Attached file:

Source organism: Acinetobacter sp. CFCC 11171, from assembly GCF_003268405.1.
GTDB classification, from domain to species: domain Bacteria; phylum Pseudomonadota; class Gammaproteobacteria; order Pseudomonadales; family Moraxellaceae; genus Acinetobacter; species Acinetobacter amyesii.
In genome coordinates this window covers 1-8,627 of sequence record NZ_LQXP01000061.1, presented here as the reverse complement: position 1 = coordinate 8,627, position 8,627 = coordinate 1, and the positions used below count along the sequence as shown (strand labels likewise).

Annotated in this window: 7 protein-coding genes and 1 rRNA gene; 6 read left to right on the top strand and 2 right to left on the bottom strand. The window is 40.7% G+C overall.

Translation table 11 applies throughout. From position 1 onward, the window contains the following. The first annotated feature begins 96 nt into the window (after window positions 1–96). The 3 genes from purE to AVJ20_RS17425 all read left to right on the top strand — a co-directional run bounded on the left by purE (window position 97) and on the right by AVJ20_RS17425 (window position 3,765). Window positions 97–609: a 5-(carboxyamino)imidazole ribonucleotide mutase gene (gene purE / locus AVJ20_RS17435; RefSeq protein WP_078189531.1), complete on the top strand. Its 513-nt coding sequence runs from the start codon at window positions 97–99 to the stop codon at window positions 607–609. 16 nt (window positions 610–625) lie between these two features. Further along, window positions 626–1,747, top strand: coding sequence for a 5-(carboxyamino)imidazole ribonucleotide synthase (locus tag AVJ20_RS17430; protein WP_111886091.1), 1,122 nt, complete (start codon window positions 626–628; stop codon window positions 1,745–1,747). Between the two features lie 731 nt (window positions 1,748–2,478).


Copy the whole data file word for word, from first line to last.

Source organism: Acinetobacter sp. CFCC 11171, from assembly GCF_003268405.1.
GTDB classification, from domain to species: domain Bacteria; phylum Pseudomonadota; class Gammaproteobacteria; order Pseudomonadales; family Moraxellaceae; genus Acinetobacter; species Acinetobacter amyesii.
In genome coordinates this window covers 1-8,627 of sequence record NZ_LQXP01000061.1, presented here as the reverse complement: position 1 = coordinate 8,627, position 8,627 = coordinate 1, and the positions used below count along the sequence as shown (strand labels likewise).

Annotated in this window: 7 protein-coding genes and 1 rRNA gene; 6 read left to right on the top strand and 2 right to left on the bottom strand. The window is 40.7% G+C overall.

Translation table 11 applies throughout. From position 1 onward, the window contains the following. The first annotated feature begins 96 nt into the window (after window positions 1–96). The 3 genes from purE to AVJ20_RS17425 all read left to right on the top strand — a co-directional run bounded on the left by purE (window position 97) and on the right by AVJ20_RS17425 (window position 3,765). Window positions 97–609: a 5-(carboxyamino)imidazole ribonucleotide mutase gene (gene purE / locus AVJ20_RS17435; RefSeq protein WP_078189531.1), complete on the top strand. Its 513-nt coding sequence runs from the start codon at window positions 97–99 to the stop codon at window positions 607–609. 16 nt (window positions 610–625) lie between these two features. Further along, window positions 626–1,747, top strand: coding sequence for a 5-(carboxyamino)imidazole ribonucleotide synthase (locus tag AVJ20_RS17430; protein WP_111886091.1), 1,122 nt, complete (start codon window positions 626–628; stop codon window positions 1,745–1,747). Between the two features lie 731 nt (window positions 1,748–2,478).